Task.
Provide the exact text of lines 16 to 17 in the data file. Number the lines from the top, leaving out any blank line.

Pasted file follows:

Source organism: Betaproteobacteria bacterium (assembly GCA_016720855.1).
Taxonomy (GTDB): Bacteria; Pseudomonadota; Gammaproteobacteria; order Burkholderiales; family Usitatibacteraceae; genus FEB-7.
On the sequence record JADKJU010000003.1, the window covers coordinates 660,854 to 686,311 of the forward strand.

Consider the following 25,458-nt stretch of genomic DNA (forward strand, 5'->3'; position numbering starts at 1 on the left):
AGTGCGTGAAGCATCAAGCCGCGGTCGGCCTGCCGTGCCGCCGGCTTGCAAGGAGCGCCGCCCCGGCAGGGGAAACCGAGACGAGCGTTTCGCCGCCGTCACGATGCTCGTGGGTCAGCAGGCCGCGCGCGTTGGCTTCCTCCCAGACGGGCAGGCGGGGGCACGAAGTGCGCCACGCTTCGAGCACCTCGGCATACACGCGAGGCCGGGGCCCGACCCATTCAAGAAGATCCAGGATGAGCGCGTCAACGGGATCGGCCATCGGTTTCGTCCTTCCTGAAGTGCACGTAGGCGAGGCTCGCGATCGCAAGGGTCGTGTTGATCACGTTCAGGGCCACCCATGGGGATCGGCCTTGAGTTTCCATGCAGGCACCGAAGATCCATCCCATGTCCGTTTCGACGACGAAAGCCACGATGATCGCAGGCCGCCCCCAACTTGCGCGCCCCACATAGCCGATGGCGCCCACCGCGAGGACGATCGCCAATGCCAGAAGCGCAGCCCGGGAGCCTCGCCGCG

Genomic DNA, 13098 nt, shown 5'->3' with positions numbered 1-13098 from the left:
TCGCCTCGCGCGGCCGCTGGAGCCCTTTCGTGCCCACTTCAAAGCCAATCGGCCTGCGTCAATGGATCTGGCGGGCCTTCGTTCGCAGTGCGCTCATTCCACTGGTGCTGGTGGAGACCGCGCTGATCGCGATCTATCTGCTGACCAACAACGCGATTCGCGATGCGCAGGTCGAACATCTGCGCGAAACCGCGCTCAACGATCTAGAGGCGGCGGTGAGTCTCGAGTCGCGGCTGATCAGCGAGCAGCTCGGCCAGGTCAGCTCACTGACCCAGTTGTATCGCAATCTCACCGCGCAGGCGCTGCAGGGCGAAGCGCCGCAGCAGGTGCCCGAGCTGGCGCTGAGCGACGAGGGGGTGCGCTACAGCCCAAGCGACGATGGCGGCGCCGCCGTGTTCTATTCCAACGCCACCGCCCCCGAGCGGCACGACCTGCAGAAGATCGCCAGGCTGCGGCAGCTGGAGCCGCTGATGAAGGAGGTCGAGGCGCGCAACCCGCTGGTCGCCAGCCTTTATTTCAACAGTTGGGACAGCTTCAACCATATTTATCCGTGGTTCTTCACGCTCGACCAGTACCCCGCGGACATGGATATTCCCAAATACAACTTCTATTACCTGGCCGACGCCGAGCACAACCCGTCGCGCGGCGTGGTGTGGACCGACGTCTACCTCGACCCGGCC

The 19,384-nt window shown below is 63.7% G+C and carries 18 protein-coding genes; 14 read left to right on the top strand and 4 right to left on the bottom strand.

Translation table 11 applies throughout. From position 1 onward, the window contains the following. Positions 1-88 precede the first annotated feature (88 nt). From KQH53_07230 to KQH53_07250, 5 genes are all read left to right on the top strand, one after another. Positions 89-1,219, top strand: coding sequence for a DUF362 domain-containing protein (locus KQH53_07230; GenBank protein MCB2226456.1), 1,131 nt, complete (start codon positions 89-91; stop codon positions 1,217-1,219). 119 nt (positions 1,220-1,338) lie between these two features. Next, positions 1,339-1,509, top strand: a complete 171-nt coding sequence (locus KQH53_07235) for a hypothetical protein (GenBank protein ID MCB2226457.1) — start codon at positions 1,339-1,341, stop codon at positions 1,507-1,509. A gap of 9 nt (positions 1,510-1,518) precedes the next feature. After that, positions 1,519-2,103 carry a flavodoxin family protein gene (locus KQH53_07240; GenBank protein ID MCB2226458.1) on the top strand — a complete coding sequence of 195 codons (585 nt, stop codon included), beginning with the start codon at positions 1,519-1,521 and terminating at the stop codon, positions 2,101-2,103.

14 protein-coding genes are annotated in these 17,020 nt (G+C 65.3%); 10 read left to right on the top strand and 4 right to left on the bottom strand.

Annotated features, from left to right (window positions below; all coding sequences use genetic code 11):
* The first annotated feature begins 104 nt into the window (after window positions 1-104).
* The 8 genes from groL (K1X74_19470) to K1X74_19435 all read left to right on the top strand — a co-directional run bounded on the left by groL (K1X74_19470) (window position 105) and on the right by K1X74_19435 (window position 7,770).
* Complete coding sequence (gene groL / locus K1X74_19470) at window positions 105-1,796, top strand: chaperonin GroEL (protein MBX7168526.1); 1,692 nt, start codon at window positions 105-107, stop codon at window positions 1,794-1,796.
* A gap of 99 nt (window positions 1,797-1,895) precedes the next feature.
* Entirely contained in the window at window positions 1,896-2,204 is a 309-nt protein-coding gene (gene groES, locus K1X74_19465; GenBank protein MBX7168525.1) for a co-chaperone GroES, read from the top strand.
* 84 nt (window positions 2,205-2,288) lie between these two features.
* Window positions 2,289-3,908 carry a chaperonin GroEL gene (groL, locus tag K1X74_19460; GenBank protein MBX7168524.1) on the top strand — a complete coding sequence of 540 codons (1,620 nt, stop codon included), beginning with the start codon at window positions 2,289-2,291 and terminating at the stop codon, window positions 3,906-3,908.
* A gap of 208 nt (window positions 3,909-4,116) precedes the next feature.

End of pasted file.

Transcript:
* Entirely contained in the window at window positions 1,896-2,204 is a 309-nt protein-coding gene (gene groES, locus K1X74_19465; GenBank protein MBX7168525.1) for a co-chaperone GroES, read from the top strand.
* 84 nt (window positions 2,205-2,288) lie between these two features.